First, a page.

Students that need decodable text for a longer time tend to love the stories that adults find boring BECAUSE they can finally break the code and read successfully.
        One size does not fit all, and we should help families understand their own child and what their own child needs to be successful.

        • http://imaginationsoup.net Melissa Taylor

          good points about one size not fitting all and decodable books – thanks!

      • Linda

        Some Research on using decodable text.

        “Students’ accuracy & word recognition skills positively, significantly correlated with reading more highly decodable texts (Hoffman et al., 2000)
        Readers’ performances on decoding & comprehension measures were superior when receiving direct phonics instruction with decodable texts (Foorman et al., 1998)
        Students involved in scripted phonics lessons supplemented with decodable books performed better in reading pseudo-words (Juel & Roper-Schneider, 1985)
        Students given explicit instruction in phonics & phonological awareness with decodable texts outperformed a less explicit phonics group that did not use decodable texts (Torgeson et al., 1999)”
        (from presentation by Wick & Woodruff)

        SUMMARY from a research study on decodable text (Scholastic Readers)
        “Results of this study reveal that Scholastic Phonics Readers do make a
        significant difference in beginning reading skills. The positive impact of this
        teaching method is measurable through standardized assessments, such as the
        Woodcock Reading Mastery Test, as well as more informal phonics, spelling,
        and reading attitude instruments. Phonics instruction in addition to reading
        practice with decodable text also made a positive impact on spelling ability,
        which was demonstrated in students’ independent writing. It is evident that
        using controlled text as an alternative to traditional trade literature for phonics
        lesson follow-up is preferable for getting young children off to the best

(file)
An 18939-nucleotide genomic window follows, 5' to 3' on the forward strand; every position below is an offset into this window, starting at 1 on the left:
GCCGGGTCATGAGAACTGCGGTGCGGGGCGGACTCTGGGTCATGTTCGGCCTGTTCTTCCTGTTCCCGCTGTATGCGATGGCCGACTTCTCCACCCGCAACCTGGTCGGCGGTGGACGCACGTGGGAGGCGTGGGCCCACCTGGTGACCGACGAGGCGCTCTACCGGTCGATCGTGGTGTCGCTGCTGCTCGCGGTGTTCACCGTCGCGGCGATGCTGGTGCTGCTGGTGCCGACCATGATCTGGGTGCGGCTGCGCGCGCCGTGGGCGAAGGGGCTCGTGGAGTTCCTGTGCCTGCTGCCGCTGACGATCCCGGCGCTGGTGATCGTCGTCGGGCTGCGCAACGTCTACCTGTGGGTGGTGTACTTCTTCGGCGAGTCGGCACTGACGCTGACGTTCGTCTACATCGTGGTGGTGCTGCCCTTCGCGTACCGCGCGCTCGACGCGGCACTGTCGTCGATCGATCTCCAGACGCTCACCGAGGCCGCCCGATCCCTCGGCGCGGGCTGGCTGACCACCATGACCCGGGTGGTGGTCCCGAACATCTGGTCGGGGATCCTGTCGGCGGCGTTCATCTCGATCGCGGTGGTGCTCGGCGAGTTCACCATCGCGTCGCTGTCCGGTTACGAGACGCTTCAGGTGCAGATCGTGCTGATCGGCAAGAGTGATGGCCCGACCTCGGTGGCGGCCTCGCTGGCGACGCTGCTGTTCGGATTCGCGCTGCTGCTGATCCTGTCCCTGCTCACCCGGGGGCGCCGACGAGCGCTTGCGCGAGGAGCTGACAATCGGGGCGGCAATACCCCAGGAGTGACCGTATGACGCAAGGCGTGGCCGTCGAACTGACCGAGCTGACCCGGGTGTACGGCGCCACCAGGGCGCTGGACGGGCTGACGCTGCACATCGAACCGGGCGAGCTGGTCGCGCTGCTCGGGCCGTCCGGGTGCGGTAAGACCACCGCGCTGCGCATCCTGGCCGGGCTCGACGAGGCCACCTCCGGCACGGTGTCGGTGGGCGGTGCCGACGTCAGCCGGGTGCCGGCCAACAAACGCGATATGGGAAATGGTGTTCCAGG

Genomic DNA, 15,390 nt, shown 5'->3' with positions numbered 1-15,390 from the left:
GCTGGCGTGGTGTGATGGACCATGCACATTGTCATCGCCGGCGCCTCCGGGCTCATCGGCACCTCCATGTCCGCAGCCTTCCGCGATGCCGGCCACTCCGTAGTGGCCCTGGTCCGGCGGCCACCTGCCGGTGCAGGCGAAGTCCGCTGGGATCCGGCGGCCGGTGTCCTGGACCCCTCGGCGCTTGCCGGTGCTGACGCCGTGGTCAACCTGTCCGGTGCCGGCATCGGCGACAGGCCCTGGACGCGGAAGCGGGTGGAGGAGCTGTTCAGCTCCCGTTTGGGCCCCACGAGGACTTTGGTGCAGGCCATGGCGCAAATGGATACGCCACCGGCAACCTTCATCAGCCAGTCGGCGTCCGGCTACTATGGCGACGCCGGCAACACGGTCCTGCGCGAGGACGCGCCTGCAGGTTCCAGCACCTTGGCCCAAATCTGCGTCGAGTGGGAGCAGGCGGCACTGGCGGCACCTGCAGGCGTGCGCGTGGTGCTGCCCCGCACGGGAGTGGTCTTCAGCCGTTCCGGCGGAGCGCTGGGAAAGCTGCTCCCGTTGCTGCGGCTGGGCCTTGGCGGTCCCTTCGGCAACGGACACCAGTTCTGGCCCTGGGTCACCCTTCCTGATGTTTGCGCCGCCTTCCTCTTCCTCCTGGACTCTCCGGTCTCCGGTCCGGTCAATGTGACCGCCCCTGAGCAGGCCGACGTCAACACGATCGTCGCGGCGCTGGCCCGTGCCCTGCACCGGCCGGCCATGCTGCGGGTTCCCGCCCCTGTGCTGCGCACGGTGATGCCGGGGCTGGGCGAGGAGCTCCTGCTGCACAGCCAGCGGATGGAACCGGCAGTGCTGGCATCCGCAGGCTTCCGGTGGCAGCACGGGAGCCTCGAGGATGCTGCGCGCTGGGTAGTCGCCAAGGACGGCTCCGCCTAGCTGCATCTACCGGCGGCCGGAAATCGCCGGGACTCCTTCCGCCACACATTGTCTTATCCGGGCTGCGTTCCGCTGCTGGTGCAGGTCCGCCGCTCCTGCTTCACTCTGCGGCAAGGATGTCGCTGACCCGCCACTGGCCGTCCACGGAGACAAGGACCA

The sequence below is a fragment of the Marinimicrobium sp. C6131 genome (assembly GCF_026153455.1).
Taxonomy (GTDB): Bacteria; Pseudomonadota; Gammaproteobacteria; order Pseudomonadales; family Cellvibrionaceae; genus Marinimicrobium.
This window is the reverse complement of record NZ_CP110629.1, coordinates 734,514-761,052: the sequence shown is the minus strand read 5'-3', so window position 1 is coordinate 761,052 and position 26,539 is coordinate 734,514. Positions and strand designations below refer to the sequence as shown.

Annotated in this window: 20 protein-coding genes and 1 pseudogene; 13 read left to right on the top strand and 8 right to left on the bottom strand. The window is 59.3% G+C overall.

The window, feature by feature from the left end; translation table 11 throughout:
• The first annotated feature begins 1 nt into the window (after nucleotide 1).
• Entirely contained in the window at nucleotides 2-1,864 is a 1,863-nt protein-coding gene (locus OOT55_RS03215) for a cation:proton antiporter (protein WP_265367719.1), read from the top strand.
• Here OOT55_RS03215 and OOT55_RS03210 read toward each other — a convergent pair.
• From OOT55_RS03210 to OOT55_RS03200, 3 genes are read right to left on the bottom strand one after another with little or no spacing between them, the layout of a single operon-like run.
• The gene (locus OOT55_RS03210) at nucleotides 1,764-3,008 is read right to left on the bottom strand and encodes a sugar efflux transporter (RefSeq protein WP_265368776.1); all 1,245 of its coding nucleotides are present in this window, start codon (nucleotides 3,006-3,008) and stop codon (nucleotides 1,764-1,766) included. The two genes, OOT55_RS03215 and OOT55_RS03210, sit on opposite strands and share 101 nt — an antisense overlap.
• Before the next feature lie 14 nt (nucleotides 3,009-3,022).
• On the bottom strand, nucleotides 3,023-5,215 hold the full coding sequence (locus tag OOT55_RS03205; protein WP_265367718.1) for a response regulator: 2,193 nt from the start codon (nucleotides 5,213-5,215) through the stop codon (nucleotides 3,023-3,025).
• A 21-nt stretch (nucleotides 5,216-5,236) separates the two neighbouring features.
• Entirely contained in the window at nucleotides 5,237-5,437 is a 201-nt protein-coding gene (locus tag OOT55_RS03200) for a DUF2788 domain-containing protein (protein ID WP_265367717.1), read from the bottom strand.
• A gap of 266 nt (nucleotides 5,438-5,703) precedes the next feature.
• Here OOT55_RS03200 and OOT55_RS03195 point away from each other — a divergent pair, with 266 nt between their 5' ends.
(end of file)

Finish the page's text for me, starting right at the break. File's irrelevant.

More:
start in learning to read. Furthermore, the results indicate that children gain
        reading self-confidence using Scholastic Phonics Readers, which then leads to
        reading enjoyment. Scholastic Phonics Readers contain stories that both
        teachers and children will enjoy spending time with — stories that are
        worth reading, discussing, and writing about. Thus, decodable texts can be
        engaging and motivating to students. Most importantly, the evidence is that
        they make a significant difference in teaching young children to read.”

        • http://imaginationsoup.net Melissa Taylor

          I just can’t take research from Scholastic about Scholastic books seriously. They kind of have a huge bias, don’t you think?

  • http://teachwithpicturebooks.blogspot.com Keith Schoch

    Splendid list for observing a classroom where authentic reading instruction is happening. Schools need to develop not only the skill, but also the will, to read.

    • http://imaginationsoup.net Melissa Taylor

      Thanks, Keith, I totally agree!

  • Chanelle

    As an english teacher, this is a concise and accurate list. I love that I found your blog. Thanks!

  • Chanelle

    *Speaking as an english teacher, this is a concise and accurate list. ;)

    • http://imaginationsoup.net Melissa Taylor

      thanks, Chanelle.

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    • Linda

      Put Reading First: The Research Building Blocks for Teaching Children to Read

      This 58-page teacher’s guide provides a framework for using the findings of the National Reading Panel in the classroom. It describes the NRP findings and provides analysis and discussion in five areas of reading instruction: phonemic awareness, phonics, fluency, vocabulary, and text comprehension. Each section also suggests implications for classroom instruction with examples of how the findings can be implemented.

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  • http://www.mommy-labs.com Rashmie @ MommyLabs

    Great ideas and resource links, Melissa. Found this via your 2011 popular posts.
    I was just looking at the reader’s workshop video and found it so relevant.
    Thanks for sharing. :)